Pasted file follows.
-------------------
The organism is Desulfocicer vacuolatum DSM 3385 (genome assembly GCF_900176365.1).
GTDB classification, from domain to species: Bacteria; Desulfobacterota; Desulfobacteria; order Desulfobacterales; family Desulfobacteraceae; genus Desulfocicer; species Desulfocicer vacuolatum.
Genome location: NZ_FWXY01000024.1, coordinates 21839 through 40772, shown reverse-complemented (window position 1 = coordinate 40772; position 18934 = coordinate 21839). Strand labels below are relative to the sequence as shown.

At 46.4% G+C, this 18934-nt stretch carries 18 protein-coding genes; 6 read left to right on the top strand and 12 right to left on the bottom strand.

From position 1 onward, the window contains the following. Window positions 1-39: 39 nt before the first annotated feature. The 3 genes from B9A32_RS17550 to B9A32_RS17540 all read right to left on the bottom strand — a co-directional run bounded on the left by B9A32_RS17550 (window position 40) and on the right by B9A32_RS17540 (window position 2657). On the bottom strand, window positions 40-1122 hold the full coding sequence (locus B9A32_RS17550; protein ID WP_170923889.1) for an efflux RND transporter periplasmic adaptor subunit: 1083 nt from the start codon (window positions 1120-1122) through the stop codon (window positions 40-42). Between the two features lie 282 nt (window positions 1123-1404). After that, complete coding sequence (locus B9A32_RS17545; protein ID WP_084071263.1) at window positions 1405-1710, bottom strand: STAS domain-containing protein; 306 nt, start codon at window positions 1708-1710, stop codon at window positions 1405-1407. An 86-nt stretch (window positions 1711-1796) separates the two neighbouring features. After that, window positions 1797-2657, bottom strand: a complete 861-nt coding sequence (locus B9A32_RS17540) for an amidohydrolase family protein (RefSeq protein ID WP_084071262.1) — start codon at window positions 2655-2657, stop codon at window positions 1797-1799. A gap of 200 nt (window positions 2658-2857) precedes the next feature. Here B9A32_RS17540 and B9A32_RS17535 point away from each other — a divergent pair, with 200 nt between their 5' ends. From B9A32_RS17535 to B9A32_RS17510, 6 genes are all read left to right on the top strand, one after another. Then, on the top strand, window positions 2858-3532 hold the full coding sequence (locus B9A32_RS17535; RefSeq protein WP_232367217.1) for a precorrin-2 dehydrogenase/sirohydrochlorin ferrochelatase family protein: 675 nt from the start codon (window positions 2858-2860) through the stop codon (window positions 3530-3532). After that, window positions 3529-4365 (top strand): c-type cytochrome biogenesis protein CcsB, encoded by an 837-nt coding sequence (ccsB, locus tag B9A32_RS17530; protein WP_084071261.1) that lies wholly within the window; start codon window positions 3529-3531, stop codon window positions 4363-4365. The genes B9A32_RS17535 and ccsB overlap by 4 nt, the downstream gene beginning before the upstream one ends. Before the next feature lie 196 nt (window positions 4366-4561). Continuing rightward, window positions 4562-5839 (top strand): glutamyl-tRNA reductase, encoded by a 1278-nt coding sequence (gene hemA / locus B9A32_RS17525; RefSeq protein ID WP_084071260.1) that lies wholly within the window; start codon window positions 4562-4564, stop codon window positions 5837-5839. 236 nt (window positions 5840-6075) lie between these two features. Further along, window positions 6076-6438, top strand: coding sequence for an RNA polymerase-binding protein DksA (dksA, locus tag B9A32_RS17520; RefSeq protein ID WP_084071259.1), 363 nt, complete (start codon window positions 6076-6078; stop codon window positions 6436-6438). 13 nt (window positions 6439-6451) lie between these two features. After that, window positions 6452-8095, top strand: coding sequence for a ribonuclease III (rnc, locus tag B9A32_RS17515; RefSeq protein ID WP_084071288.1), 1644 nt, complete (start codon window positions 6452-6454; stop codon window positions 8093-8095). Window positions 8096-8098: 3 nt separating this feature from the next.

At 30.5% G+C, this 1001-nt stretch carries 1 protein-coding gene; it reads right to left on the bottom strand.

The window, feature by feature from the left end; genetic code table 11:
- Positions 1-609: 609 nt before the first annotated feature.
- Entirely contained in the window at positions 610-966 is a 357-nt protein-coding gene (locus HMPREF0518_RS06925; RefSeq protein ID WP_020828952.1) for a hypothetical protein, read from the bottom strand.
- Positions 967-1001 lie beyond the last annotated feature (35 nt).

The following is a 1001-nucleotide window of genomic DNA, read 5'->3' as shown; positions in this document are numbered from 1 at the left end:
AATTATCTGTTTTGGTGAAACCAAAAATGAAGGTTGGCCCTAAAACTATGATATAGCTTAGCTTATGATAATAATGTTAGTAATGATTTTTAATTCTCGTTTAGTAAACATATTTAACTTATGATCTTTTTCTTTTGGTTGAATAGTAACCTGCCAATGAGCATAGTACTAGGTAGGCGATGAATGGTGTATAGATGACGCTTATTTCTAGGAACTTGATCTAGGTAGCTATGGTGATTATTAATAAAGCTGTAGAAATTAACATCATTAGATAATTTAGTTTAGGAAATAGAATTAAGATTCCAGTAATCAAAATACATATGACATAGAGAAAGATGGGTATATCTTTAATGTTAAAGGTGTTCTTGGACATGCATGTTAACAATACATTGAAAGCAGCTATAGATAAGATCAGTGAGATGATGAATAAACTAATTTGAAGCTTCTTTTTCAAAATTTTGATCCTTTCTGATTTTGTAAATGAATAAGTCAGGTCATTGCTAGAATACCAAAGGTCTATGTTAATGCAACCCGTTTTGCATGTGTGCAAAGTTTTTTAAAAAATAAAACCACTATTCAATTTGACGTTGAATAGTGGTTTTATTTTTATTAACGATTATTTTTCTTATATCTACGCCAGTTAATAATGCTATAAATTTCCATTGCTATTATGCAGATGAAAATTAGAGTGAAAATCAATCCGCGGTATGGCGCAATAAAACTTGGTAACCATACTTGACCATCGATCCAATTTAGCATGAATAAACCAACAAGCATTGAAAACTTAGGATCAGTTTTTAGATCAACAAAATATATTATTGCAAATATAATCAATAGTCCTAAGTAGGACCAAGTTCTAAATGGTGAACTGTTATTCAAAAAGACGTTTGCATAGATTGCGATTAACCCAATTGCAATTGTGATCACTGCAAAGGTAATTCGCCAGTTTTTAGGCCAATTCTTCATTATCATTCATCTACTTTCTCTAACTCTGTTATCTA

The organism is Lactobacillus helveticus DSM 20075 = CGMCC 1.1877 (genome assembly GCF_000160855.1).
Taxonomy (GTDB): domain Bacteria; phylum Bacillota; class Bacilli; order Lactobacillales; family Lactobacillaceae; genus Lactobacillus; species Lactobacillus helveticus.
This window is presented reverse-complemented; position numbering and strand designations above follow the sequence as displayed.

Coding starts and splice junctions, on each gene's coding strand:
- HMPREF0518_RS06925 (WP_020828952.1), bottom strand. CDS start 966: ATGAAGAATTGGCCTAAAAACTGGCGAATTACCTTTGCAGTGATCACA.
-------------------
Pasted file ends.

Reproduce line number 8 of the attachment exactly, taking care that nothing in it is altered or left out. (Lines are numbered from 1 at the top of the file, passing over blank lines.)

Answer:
- Positions 1-609: 609 nt before the first annotated feature.